innovative public policy
Photo by Alessio Lin

Why do we fear innovative public policy?  The solutions to many of the problems we face today could be found in such innovation.

The main barrier in the way of innovative public policy is the counterintuitive nature of many solutions.  It’s hard for us to envision solutions that seem to go against everything we have been taught.

For instance, Ronald Reagan famously informed us “Government is not the solution to our problem, Government is the problem.”  His declaration was clear, easy to understand, and easy to believe.  We can see examples where our government steered us in the wrong direction and became the problem.

With this understanding of government, it is incredibly hard to see the obvious instances when more government could be part of the solution to a problem.  Fixing our healthcare system is a perfect example of this.  All available evidence convincingly illustrates government-run healthcare systems produce higher quality, better access to care, and are significantly less expensive than our system in the U.S.  Despite this, we cannot seem to wrap our heads around these facts.  They simply run counter to what our intuition, and so many politicians and pundits tell us.

Another prime example is the War on Drugs.  Right now, the country is in the throes of an opioid epidemic.  Experts and our government have taught for over a century now that drugs are bad, and drug users require punishment to mend the error of their ways.  The idea of decriminalizing or even legalizing some drugs as the answer to this problem is completely ludicrous to us.  How could that ever solve anything?

Yet, that is exactly the solution the people of Portugal chose.  They responded to their heroin epidemic by decriminalizing heroin and all other drugs and investing heavily in drug treatment.  As a result, they have lower drug use and abuse rates than we do, and their financial cost of fighting drugs has fallen compared to our continually rising costs.

We need innovative leaders.

Solving complex problems requires thinking about the problem in completely counterintuitive ways.  It involves innovative public policy and innovation in the private sector.  The only way that becomes comfortable for us is when those who influence us show us the way.  It requires lawmakers, the media, celebrities, educators, and other influencers to be brave and bold.  Under courageous direction, we can change the rules of the game.

In the Box

Photo by Dmitry Ratushi

The following is an essay I wrote for the Mindsoak Project.  Special thanks to my good friend Jon Filitti for the invitation.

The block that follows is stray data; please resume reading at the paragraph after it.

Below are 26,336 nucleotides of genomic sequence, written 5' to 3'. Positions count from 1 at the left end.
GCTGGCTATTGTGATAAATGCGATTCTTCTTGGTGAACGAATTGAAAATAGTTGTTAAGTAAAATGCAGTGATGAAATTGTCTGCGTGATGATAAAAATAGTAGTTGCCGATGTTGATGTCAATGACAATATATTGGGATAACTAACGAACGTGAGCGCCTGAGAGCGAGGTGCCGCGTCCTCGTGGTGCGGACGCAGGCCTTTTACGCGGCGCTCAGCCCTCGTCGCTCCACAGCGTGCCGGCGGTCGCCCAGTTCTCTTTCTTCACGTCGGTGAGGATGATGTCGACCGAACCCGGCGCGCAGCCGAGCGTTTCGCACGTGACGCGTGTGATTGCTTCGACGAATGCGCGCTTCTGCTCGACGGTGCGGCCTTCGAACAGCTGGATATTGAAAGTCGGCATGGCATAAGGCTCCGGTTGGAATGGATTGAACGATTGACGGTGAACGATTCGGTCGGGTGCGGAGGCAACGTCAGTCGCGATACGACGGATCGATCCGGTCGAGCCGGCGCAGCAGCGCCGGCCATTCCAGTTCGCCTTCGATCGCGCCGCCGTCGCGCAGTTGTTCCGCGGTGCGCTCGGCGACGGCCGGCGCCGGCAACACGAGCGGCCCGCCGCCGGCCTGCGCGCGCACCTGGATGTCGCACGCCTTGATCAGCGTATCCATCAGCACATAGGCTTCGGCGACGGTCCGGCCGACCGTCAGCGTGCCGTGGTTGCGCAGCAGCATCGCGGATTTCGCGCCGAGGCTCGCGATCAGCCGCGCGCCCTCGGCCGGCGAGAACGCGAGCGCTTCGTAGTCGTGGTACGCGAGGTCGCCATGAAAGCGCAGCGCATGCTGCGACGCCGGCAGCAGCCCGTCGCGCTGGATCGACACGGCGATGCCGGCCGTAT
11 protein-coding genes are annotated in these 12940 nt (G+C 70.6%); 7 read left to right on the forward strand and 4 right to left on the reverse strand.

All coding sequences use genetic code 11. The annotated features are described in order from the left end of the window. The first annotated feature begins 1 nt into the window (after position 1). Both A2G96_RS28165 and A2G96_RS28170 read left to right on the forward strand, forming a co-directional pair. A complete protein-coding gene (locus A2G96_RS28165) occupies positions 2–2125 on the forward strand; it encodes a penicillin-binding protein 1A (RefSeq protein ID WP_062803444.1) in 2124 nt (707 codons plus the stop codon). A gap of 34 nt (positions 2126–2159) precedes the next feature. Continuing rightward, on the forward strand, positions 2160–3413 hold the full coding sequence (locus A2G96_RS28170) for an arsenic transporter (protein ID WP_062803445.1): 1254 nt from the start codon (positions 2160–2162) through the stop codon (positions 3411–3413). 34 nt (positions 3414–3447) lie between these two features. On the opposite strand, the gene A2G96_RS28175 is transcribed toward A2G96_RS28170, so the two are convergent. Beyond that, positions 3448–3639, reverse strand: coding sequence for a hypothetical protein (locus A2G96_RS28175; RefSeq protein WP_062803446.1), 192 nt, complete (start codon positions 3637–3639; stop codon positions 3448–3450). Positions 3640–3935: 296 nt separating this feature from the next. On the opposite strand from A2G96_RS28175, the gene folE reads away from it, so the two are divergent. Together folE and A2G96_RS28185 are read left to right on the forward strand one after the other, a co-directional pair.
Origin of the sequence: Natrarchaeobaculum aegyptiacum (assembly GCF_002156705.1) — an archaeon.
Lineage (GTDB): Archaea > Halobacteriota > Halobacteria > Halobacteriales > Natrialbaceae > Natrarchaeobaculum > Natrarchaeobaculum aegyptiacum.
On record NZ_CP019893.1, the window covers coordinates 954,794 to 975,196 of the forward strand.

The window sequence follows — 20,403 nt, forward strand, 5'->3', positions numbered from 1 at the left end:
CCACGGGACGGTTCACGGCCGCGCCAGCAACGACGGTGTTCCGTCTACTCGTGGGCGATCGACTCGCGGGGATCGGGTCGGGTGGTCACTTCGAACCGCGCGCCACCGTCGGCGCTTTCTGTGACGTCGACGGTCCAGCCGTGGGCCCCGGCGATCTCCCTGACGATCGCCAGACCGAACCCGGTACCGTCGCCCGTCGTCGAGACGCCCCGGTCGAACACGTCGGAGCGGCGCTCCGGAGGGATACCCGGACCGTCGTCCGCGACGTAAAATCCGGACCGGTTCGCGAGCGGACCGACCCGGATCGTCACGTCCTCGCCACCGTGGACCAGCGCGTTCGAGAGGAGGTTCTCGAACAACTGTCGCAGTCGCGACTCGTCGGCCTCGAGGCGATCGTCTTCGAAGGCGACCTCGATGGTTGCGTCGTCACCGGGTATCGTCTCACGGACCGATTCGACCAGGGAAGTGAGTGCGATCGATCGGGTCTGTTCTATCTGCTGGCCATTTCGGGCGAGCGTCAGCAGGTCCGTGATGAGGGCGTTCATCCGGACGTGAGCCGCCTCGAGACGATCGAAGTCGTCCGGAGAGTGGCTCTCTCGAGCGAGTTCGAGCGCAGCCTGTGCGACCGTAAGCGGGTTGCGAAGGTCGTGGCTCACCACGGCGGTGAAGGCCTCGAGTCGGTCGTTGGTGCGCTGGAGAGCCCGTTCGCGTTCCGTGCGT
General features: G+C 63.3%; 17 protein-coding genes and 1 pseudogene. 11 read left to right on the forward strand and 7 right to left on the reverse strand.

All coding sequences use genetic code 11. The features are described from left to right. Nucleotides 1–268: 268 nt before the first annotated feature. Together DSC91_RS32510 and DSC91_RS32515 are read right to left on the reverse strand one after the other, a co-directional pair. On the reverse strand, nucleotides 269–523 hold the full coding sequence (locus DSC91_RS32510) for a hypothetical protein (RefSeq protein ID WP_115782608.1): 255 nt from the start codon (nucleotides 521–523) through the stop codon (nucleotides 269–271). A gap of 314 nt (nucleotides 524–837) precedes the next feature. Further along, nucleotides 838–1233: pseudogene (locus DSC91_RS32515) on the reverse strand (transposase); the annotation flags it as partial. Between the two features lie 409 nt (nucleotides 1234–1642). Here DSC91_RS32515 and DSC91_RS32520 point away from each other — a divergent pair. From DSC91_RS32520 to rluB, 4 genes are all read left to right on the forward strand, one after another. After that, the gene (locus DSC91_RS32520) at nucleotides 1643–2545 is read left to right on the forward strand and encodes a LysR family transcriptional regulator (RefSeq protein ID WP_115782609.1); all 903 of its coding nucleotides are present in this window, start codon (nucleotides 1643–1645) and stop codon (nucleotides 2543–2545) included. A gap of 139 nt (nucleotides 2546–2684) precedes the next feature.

One thing I learned growing up is things are the way they are. It isn’t worth yours or anyone else’s time to try to change that. There is a certain way you act, a certain way you speak, and certain expectations you should have of everyone you meet.

Most of us live in the box. The box is what we know. It brings order from chaos, safety from danger, familiarity to combat the unknown. It is where we belong.

I recently applied for an award that would help me complete my first novel. I didn’t get it. Among the several reasons given by the committee for denying my application, one sticks out. They said they “question the ambitious nature of the project.”

I know exactly what they mean. My idea is too far out of the box. The moment I read that line, I realized just how miserable I have been in the box. It’s stifling. It’s boring. It’s loud. It’s crowded. It is devoid of new ideas.

Photograph via Joe Jansen

 At the same time, it’s comfortable. As a middle-aged, upper-middle class white guy, I fit perfectly in here. If I play by the rules and follow the pack, I will live and die comfortably. I won’t ruffle any feathers or rock any boats. Everyone will comment about how well I have lived my life.


For most people, I can see how this is a perfectly acceptable situation. After all, it pushes against our human nature to seek out discomfort. If the box is working for us, why climb out?

That is exactly the point that makes me so uncomfortable about the box. We fail to see when it is not working. We think everything is just fine and blind ourselves to the ways the box is horribly broken.

We hold on to the way things have always been for far too long, hoping against logic that things will stay just as they are “supposed to be”.

When we do sense that something is wrong, our first reaction is actually to retreat further into the box. We search for the path that will keep us moving in the direction we thought we were supposed to be going. Surely, we just need to work harder at our jobs, pray harder…do what we have been told. We have to trust the box.

The thing is, I’m just not buying it anymore. As the years have passed, I have spent more and more time looking outside of these comfortable confines for better answers. Inside the box, we treat societal challenges as perpetual neighbors. We will always have poverty, always have war, always have those who receive a top-rate education and those who don’t. It is simply the way things are.

Photograph via Paul Gilmore

Inside the box, this line of thinking is perfectly reasonable. Outside of the box, it is completely ridiculous. Outside of the box, we can separate ourselves from the crowds and the noise that keep us from envisioning what is possible. We can see what could be. We don’t just see problems, we see solutions.

What would the world be like if more of us spent time climbing those walls and freeing ourselves from what is? Could we find new ways forward? Could we change our world for the better? I think we absolutely would.

As this New Year begins, I know exactly where I plan to stand, and I’m taking my ambitious projects with me.